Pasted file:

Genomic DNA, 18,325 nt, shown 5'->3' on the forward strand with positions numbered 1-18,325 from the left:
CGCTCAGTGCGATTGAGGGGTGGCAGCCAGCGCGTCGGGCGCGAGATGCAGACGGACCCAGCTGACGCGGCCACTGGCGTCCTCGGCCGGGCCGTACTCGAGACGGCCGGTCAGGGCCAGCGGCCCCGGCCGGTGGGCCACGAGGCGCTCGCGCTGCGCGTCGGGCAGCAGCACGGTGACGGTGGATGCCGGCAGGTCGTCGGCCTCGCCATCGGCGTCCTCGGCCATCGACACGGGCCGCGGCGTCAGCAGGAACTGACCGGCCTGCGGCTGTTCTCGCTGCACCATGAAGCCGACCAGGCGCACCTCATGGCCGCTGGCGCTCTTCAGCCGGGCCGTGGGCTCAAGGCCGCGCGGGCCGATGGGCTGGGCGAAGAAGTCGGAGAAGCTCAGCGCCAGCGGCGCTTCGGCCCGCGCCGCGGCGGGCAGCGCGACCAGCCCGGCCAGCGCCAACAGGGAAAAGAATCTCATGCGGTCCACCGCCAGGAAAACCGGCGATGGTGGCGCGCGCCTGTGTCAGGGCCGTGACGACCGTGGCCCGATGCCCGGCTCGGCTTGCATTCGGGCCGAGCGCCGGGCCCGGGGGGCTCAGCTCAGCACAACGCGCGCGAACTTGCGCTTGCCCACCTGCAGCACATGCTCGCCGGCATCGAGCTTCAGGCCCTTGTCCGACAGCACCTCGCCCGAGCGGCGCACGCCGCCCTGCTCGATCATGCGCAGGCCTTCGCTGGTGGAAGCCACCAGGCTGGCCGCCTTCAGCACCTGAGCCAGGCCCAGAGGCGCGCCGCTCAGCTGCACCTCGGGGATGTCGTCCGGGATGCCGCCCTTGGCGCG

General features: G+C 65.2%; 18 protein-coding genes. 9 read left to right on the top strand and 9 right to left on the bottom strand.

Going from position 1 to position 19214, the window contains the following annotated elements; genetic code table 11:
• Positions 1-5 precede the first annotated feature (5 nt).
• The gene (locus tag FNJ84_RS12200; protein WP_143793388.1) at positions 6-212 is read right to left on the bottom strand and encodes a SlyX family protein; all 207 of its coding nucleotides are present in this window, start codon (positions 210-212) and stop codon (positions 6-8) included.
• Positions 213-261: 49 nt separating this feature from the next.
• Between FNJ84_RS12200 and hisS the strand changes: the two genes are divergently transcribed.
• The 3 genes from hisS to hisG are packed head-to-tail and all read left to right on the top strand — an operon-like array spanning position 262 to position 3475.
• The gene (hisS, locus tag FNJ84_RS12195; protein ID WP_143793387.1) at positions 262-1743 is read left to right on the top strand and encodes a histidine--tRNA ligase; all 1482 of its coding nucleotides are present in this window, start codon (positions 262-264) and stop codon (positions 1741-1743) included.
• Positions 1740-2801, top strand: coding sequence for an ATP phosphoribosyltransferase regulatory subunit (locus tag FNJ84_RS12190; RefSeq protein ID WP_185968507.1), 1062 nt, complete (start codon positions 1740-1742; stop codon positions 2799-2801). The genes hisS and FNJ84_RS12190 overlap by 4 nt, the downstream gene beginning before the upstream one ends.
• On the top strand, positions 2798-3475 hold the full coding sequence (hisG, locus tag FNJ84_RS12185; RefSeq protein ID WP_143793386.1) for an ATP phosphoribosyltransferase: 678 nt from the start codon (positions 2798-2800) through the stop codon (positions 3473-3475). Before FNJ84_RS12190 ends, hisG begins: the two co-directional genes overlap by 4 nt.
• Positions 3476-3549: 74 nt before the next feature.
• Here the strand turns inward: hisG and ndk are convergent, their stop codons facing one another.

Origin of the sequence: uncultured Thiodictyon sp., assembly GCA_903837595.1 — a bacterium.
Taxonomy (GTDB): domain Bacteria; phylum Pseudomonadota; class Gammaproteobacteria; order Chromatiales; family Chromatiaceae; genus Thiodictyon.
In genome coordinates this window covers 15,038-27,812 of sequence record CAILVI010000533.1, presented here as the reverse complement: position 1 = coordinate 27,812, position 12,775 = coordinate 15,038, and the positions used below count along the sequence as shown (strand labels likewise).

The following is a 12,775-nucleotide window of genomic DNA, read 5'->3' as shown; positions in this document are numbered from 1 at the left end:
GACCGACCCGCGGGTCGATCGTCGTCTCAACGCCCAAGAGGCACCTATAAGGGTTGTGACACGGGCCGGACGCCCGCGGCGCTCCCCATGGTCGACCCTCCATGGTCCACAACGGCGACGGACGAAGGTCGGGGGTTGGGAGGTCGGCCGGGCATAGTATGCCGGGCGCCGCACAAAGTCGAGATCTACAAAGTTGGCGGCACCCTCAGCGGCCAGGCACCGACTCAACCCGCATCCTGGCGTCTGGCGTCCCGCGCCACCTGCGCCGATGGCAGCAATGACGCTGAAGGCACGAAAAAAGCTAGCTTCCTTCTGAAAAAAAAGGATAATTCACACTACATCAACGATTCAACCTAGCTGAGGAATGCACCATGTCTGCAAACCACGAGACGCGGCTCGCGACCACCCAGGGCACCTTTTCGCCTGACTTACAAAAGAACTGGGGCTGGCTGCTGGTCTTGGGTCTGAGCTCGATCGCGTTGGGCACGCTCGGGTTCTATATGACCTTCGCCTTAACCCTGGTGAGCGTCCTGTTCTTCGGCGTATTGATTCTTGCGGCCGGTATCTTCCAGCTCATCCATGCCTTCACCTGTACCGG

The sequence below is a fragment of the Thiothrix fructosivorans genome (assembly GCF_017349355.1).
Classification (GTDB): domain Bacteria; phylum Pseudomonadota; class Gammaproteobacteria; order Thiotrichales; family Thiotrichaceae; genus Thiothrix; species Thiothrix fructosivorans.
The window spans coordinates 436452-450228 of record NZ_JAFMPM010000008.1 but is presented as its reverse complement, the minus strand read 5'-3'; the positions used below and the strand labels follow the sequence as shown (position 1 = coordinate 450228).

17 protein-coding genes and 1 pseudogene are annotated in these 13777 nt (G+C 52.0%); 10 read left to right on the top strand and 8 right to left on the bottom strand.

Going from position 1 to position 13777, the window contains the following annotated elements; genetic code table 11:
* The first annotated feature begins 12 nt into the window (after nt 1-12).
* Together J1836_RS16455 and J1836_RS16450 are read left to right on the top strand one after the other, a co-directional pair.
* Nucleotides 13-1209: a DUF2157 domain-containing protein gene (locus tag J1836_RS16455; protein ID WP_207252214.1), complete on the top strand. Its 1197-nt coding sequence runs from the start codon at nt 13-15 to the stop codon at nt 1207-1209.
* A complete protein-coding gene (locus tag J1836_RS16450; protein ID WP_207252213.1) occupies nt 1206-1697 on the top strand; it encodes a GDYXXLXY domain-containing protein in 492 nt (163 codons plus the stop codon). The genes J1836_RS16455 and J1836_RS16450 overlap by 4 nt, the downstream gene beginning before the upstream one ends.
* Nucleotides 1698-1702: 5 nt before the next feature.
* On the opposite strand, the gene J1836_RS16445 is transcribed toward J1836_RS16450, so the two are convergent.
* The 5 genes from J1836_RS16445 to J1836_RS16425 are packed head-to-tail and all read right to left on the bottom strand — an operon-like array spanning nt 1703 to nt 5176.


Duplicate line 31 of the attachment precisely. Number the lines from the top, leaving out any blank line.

* The 5 genes from J1836_RS16445 to J1836_RS16425 are packed head-to-tail and all read right to left on the bottom strand — an operon-like array spanning nt 1703 to nt 5176.